Like all culturally important feats of human achievement, ramen has a museum. Although museum might be a bit of a stretch.
The Shin-Yokohama Ramen Museum describes itself as “The world’s first food-themed amusement park”, although that might also be a bit of a stretch. Glorified food court might be a little more apt.
About a 20-minute train ride away from central Tokyo, the museum opened its doors in 1994 in an attempt to celebrate ramen and educate the masses on where it came from and of important milestones in ramen history.
You enter into the gift shop—a bold move if ever I’ve seen one—which is in many ways quite fitting. What comes next is maybe the most transactional experience you’ll ever have with a museum.
The museum portion is full of interesting tidbits, but if you don’t speak or read Japanese, sadly you won’t be able to get much out of it. There is an English brochure, but the amount of information lying within is sadly lacking.
After wandering through the exhibits, you find yourself in the middle of a streetscape that transports you back to Japan in 1958—the year instant ramen noodles were invented by Nissin foods. The middle area is dedicated to a bar, and there are 9 or so restaurants spread out around it. The restaurants represent most of the differing varietals of ramen from around Japan, as well as 2 international offerings—one from New York and one from Germany. If you’re looking to craft your own ramen degustation, you’re going to be sadly disappointed.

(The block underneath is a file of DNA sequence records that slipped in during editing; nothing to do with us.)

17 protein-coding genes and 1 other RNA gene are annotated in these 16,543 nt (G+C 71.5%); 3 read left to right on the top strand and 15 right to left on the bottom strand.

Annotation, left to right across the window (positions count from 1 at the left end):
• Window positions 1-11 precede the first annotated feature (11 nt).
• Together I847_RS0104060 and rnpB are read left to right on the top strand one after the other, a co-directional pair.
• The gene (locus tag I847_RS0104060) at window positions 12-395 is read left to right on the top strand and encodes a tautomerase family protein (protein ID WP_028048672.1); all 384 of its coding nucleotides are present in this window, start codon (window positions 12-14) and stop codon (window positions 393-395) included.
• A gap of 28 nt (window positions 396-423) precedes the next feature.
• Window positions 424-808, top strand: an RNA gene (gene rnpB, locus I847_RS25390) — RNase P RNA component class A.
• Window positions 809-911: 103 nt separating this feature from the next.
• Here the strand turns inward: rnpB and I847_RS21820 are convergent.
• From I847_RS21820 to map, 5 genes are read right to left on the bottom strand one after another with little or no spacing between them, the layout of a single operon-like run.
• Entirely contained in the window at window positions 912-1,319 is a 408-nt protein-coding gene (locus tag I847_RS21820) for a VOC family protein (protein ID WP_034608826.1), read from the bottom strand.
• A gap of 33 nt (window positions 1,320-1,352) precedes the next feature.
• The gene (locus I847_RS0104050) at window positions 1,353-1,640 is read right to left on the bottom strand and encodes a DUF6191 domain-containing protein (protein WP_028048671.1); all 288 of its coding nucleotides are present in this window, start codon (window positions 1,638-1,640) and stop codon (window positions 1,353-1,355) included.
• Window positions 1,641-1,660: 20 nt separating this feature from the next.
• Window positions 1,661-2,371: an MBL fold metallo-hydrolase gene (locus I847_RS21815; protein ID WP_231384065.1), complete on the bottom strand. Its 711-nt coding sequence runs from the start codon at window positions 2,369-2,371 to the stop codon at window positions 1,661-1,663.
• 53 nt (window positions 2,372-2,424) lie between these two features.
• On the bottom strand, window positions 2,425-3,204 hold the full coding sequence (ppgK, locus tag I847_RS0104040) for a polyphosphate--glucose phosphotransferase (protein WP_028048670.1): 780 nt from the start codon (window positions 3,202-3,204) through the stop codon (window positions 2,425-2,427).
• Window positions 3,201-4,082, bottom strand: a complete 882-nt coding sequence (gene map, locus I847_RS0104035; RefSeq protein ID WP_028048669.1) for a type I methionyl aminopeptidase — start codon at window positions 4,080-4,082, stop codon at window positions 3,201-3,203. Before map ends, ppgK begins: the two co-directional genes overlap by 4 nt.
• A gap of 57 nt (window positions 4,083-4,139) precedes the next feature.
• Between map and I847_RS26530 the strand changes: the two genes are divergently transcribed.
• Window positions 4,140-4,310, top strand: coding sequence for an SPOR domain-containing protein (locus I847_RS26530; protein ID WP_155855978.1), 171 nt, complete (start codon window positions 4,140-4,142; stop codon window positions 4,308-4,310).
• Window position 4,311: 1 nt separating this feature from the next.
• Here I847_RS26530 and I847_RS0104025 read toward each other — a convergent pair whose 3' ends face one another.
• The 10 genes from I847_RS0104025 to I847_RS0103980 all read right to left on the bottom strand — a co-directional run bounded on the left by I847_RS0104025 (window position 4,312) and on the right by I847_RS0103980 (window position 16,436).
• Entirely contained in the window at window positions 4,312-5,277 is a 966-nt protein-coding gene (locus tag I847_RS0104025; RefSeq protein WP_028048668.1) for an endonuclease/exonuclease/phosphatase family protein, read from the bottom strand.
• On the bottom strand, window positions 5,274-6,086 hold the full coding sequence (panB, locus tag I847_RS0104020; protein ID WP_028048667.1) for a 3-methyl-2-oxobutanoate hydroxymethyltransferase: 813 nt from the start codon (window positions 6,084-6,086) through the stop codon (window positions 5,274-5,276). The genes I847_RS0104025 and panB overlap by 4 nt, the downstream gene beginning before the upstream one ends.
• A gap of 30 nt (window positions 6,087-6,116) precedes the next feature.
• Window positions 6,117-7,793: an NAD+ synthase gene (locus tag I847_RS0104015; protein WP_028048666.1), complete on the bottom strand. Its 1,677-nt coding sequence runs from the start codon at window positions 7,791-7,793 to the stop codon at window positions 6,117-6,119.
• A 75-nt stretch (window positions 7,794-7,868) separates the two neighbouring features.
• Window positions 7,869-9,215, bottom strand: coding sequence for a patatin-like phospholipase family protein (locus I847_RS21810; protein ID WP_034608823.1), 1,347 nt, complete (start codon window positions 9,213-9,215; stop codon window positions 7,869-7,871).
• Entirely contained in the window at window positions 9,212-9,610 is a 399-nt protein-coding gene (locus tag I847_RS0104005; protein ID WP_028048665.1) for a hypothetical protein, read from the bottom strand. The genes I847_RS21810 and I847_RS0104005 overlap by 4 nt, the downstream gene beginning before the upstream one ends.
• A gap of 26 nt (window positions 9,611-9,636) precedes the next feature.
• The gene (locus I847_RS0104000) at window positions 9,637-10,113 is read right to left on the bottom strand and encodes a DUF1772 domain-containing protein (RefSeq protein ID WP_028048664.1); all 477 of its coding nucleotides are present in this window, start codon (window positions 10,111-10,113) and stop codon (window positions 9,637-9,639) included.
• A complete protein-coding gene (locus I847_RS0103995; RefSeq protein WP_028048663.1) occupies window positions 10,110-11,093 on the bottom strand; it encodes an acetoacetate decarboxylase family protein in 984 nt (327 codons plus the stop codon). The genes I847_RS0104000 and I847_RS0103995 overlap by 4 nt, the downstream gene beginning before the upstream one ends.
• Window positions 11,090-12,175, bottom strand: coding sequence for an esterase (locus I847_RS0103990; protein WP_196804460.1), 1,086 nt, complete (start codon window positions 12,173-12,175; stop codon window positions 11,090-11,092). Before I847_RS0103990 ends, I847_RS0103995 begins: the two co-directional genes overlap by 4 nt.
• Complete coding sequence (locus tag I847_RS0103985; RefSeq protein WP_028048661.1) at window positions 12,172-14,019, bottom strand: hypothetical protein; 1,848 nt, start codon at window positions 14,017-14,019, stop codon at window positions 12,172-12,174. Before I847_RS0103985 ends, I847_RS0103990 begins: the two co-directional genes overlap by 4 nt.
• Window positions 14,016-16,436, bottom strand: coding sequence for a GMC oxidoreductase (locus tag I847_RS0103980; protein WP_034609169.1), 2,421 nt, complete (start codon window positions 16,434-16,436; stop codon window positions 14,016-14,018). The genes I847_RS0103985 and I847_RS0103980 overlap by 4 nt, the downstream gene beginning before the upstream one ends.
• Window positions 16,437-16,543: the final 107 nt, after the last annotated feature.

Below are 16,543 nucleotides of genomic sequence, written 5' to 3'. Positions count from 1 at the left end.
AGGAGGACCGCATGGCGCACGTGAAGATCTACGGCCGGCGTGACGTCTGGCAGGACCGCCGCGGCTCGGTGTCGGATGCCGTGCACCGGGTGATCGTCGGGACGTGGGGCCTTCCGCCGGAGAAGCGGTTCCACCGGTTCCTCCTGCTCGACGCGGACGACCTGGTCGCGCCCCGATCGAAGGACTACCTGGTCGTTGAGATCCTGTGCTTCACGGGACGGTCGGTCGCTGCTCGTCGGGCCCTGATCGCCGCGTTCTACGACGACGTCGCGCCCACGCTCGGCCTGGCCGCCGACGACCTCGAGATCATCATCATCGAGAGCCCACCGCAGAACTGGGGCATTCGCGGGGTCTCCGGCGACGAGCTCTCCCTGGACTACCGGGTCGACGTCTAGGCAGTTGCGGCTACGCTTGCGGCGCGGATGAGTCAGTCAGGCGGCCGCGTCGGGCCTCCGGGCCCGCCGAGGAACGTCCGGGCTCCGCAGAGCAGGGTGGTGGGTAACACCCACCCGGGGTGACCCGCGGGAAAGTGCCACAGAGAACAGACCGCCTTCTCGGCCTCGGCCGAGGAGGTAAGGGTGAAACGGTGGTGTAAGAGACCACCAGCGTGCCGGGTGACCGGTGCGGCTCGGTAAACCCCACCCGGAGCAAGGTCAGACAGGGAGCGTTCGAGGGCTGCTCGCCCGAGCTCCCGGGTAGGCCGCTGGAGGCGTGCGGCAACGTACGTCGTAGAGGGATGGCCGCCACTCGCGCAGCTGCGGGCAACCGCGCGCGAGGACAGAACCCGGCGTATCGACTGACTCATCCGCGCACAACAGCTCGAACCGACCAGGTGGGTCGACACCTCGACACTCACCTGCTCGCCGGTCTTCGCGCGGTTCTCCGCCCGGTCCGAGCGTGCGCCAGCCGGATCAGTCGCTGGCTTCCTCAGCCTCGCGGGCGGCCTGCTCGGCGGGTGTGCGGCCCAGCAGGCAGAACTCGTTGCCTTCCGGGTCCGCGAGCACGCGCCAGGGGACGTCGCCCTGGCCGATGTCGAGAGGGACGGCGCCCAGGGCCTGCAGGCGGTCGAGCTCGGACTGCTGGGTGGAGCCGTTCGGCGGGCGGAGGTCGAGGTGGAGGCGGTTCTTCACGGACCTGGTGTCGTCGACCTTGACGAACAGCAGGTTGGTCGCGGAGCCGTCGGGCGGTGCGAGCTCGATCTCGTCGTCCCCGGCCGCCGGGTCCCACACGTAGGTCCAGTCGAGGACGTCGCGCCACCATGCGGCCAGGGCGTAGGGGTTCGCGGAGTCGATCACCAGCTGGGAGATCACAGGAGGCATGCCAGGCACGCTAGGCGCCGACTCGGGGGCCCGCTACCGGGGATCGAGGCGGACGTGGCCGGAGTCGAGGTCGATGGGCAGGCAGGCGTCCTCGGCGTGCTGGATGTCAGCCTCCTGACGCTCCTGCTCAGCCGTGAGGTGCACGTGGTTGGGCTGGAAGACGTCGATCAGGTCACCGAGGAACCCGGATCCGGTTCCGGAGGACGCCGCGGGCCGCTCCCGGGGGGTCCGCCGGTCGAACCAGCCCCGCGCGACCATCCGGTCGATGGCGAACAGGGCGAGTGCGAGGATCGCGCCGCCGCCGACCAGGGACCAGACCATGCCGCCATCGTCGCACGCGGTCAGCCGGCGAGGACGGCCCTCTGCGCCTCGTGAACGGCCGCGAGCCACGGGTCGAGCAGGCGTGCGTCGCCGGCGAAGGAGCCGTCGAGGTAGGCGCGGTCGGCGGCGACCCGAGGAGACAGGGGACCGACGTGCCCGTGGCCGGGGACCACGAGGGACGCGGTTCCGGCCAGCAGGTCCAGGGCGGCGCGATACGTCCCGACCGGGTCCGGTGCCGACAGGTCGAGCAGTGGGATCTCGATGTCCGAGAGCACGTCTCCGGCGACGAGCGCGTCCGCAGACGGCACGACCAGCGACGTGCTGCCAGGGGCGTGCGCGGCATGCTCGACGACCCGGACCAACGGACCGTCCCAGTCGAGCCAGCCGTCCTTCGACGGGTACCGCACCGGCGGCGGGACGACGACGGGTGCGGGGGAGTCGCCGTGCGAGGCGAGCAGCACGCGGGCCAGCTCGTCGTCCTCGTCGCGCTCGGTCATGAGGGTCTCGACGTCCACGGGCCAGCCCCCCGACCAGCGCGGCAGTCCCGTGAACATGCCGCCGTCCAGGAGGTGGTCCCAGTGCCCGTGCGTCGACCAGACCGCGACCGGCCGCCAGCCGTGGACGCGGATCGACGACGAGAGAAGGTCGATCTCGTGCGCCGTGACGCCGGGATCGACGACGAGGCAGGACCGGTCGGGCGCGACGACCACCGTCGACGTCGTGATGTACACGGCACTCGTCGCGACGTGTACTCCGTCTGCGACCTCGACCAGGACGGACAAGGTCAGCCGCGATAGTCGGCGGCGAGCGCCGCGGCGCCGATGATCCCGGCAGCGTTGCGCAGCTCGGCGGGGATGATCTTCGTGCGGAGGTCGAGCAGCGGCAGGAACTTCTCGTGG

The first thing you see when you head to a restaurant is a sign that reads “Adults are expected to order a full bowl”. So, unless you’re a bottomless ramen pit, you’re not going to get through to many. You order from a vending machine outside each restaurant and then take your tickets inside to get made. There’s also no communal eating area—you eat at the restaurant where you ordered the food from. So even if there’s a big group of you, you can’t order from a bunch of different places and share all together. You also can’t bring any of the drinks you order at the bar into any of the restaurants.
It’s not all bad news though. The streetscape is pretty cool and a novel place to eat. And the quality of food on offer is good, with the restaurants featured being some of the more famous names in ramen from across Japan. And there are some half portions, but as mentioned earlier, adults are expected to buy a minimum of two.
The museum is a short walk from Shin-Yokohama station, and cost 310 yen to enter. It’s open 11am – 10pm every day, bar some maintenance days.
You can grab some more information from their website.